It worked pretty well! I did end up with stained hands, but that’s okay! Here’s how it looked:


Rhubarb and my Garden

Rhubarb seemed to be just a spring treat other places I’ve lived, but they seem to have it at our farmer’s market here every weekend. I keep meaning to freeze it, and somehow it ends up chopped up and in a rhubarb crisp in the oven. It just happened again. Smells delicious!

My garden hasn’t had a great July. My tomato plants were so big and green in June, but this month they got so yellow and I just assumed somehow the pails I planted them in weren’t draining, because we’ve had so much rain. Finally I did a bit of research to discover a lack of nitrogen could also be the cause. Duh! Now with a couple fertilizer doses, they are doing WAY better. They are just cherry tomato plants so hopefully we can still get a good harvest before any frost hits (first frost was August 3rd last summer!). My cucumber had a late start and it is flowering, but I don’t know if there is enough time!

On the other hand, the herbs are almost unrecognizable! 24 hours of light grew oregano and sage with GIANT leaves. My basil and chives are doing really nice too.

We aren’t supposed to have a greenhouse or a garden in the ground at this rental house, but we’re already scheming for how we can do better next year. Luckily we have so many great produce growers at our farmer’s market!


We’ve had some incredible meals this week. A moose roast. A caribou roast. Cherries. Rhubarb. And twice we’ve had Arctic Grayling that Jeff caught. So far I haven’t managed to catch one. It is both awesome and frustrating to fish when you can see the fish. I just keep casting and casting trying to entice the fish. Sometimes I even bonked them on the head or back with the hook and lure.

Can you see the fish in the next photo? Look between those fireweed flowers and the stick above them floating in the river. He is likely still there right now because he refused to be caught.


But these 3 Jeff caught pretty easily! They were delicious!



It feels like fall is coming quickly now. Last night, after midnight, we were packing some things for our fishing trip today, and we had to turn the lights on!!!! The lights!

We’ve seen some trees looking a bit yellow when we’re travelling to our fishing hole up the Dempster. Soon we’ll have frost, cranberries to pick, and Jeff will be hunting. Actually hunting season starts tomorrow!

We’ve had rain every day for weeks. I haven’t spent enough time outside soaking up sun this summer! This week there is no rain in the forecast, so here’s hoping this forecast sticks! I have a few more freckles ready to hatch before my skin retreats beneath my winter wear!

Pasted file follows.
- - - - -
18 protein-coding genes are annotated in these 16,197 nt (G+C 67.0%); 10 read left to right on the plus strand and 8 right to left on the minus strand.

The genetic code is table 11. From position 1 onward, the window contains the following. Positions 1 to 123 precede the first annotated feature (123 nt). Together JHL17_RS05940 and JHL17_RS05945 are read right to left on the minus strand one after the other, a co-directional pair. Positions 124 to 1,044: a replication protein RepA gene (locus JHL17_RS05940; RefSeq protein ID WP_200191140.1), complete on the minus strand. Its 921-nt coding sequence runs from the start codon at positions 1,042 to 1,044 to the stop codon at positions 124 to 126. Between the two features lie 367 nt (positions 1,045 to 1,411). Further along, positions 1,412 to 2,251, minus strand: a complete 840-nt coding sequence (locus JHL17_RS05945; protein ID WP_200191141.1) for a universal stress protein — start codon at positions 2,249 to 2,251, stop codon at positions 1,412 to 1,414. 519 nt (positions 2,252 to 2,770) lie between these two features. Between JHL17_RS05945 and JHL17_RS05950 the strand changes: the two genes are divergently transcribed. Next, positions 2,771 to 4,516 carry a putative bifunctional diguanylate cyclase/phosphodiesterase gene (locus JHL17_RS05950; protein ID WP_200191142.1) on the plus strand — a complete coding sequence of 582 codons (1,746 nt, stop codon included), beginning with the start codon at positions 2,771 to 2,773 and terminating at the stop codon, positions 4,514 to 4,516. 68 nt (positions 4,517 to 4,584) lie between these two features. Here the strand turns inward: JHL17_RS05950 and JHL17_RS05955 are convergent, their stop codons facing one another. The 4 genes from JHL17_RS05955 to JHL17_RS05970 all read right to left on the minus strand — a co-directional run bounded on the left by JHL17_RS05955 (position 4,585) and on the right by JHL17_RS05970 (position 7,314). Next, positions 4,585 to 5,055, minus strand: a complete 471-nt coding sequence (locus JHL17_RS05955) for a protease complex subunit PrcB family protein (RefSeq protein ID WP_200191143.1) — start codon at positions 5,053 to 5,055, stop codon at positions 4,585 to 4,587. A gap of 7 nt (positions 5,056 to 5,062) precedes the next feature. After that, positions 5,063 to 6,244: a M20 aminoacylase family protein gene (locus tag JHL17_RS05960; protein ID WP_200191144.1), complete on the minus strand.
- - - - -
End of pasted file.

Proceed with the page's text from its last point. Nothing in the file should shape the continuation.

Exploring the gold field roads south of Dawson City

We didn’t have any weekend plans, so yesterday we spontaneously decided to take a drive out through the gold fields – back on Bonanza, Quartz Creek, Sulphur, Eureka, Dominion, and Hunker Roads.


Fireweed, Yukon’s flower. People say you can tell how many weeks of summer are left by how many flowers have yet to bloom at the top of the stalk.

It was a really smokey day. There are lots of fires burning in Alaska right now so the conditions must have been right to push the smoke in our area. 20160716-DSC_0002

For the last couple of weeks, we’ve had beautiful sunny days, with blue skies. During the day the thunder clouds start building and by supper time, we’ll have a quick rain. A couple of times these storms turned into little monsoons! On Thursday it was building for hours with lots of rumbling, and then it dumped marble sized hail on us. My tomato plants don’t seem very impressed. After each storm the temperature drops about 10 degrees.



Here is the head of the Ridge Road trail near King Solomon’s Dome. It has a 360 degree amazing view, but was smoked in a bit today.



If you aren’t familiar with the placer gold mining we have around here, gold is found in the dirt and gravels from ancient river beds. It can range from small nuggets to flakes and almost flour like little specs. Anyone can stake a claim and find gold by using a gold pan, but most miners do it on a bigger scale using heavy equipment, big wash plants or trommels, and gigantic sluices to separate the gold from the rocks and dirt. Separating the gold relies on the fact that gold is 19 times heavier than water, so they try to catch the gold in riffels and mats while washing away the dirt.


This gold miner is using big conveyor belts to move the top dirt out of the way of the dirt with gold in it that he’ll process.


We have pretty wildflowers growing in the most unlikely places, like on the road.


Swimming hole with an old crane and line to swing on.



Top of an old dredge




Because gold mining is so reliant on water for separating the dirt from the gold, active mines usually have access to a creek for water, and then may build a reservoir pond to hold water for them to reuse, and often will have a series of settling ponds so the water is clean when it is released back into the river (rather than muddy).



Tons of cool mushrooms around. I’ve gotta learn which ones we can eat.


History everywhere


I’m going to guess this water piping was used for power generation. Likely for the dredges.









Old cabin beside the water pipes. Old electrical lines here too


Another old cabin in the woods. It had power wired up inside too.



Old garage beside the cabin




The tin on some of the roof and garage walls was just flattened tin containers. Inside they used flattened cardboard boxes for wall boards and insulation.



Of course I went in!




Cardboard boxes were addressed to the Yukon Gold Corporation in Bear Creek. Most were eggs, meat, milk, and margarine.



Small hole in the floor. Cold storage? Wasn’t really very deep though.


Newspaper from the Vancouver Sun was part of the flooring. Couldn’t make out the year.


Back to the far side of the garage building.


Looks like someone dumped their burn barrel recently looking for treasures.


And just found a lot of rotten, rusty old cans.